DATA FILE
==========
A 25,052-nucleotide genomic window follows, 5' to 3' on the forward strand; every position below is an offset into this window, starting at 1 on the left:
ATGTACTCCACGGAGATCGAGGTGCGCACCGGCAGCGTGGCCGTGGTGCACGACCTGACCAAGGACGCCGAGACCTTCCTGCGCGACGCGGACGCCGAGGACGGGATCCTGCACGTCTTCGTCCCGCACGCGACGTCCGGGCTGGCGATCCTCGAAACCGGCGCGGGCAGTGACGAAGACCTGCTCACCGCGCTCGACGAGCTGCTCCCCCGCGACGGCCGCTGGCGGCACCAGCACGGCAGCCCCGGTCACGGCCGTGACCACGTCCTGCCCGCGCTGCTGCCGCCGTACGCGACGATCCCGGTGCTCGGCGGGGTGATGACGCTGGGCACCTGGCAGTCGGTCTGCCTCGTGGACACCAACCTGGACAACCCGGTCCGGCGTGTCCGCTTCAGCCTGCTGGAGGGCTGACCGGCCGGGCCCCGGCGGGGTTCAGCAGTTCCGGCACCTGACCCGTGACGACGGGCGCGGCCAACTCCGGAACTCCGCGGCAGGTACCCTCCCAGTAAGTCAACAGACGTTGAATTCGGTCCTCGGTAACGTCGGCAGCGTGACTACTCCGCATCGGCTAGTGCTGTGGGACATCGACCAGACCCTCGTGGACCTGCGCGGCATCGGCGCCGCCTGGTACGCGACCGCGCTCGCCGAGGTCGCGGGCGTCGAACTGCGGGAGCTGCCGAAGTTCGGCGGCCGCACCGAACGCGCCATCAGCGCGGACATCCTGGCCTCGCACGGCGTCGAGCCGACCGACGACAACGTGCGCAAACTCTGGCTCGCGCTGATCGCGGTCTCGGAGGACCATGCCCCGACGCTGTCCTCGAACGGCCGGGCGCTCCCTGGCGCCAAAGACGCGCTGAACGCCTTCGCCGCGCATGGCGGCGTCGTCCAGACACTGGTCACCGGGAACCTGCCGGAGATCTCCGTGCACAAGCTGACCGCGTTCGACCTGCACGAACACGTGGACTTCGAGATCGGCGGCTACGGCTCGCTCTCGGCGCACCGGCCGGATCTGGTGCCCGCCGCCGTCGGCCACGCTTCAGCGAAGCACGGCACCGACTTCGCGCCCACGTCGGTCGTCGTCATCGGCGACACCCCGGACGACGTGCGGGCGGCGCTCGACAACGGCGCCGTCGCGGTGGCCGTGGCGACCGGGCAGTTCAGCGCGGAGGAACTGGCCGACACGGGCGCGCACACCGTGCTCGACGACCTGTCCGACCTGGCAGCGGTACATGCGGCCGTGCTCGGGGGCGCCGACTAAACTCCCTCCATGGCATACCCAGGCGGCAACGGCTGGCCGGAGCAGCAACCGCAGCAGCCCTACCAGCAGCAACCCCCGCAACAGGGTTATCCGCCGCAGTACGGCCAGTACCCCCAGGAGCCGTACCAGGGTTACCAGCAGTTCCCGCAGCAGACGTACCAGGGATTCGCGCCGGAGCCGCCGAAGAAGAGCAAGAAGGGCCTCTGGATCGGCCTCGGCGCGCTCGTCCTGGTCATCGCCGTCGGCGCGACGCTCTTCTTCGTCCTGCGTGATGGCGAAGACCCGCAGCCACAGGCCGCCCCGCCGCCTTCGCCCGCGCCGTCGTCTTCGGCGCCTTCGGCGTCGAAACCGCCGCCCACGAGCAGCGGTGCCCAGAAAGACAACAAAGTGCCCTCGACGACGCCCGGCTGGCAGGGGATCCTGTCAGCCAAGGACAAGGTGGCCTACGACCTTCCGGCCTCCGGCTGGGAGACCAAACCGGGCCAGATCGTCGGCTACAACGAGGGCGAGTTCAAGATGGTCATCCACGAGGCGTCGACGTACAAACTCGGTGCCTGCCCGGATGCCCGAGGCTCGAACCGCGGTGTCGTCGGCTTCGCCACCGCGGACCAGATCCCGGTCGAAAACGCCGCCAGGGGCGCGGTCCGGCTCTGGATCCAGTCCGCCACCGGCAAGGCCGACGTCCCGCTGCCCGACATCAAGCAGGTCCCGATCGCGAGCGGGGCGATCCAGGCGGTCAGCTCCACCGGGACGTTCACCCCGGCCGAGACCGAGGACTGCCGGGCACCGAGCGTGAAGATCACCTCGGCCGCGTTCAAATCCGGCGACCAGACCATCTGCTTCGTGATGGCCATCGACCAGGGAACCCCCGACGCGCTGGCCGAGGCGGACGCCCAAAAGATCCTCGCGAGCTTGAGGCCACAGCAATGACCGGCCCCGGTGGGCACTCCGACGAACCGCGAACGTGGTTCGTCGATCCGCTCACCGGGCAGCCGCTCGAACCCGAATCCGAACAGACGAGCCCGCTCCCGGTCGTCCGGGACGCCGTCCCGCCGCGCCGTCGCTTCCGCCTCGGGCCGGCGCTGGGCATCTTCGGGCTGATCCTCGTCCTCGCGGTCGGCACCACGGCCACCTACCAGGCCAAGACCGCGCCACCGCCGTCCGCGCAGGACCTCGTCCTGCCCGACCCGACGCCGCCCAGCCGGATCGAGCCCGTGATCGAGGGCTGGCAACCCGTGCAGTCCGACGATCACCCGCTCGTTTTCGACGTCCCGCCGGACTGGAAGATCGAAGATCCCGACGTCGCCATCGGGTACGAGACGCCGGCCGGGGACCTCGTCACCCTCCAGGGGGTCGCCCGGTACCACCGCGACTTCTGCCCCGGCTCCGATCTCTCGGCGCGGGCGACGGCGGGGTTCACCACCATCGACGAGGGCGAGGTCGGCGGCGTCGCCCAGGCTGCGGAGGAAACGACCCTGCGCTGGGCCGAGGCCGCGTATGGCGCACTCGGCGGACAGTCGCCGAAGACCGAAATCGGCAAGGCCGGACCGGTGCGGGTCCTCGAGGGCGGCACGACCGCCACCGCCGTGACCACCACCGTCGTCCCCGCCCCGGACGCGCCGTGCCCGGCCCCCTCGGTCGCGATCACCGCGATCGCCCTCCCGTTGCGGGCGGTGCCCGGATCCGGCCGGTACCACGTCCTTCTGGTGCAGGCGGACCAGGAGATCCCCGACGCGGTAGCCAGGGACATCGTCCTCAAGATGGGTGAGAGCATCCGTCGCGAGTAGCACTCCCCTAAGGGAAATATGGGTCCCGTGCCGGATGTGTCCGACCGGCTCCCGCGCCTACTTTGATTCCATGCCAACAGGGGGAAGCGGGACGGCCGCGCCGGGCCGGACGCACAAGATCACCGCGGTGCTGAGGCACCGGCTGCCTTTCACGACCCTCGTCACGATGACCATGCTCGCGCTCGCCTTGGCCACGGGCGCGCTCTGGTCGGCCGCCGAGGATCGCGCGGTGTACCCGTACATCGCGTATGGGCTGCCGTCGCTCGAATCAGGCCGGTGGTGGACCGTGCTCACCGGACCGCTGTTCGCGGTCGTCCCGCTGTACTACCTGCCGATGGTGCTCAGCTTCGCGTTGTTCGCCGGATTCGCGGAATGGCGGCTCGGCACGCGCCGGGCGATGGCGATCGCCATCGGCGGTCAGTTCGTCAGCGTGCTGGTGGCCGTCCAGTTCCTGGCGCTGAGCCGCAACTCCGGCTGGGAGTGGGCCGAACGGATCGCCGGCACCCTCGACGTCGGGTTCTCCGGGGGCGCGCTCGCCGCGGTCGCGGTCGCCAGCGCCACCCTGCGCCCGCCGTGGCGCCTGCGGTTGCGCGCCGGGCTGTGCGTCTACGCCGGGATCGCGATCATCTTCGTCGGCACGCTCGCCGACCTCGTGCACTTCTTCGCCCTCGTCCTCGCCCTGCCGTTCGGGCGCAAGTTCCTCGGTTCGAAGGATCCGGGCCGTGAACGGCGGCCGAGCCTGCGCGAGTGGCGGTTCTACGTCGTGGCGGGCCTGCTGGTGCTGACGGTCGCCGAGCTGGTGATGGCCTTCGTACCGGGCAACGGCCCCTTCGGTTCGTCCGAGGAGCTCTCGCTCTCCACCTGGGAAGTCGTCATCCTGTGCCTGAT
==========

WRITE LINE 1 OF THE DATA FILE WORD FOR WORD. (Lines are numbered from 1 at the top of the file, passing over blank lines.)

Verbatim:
A 25,052-nucleotide genomic window follows, 5' to 3' on the forward strand; every position below is an offset into this window, starting at 1 on the left: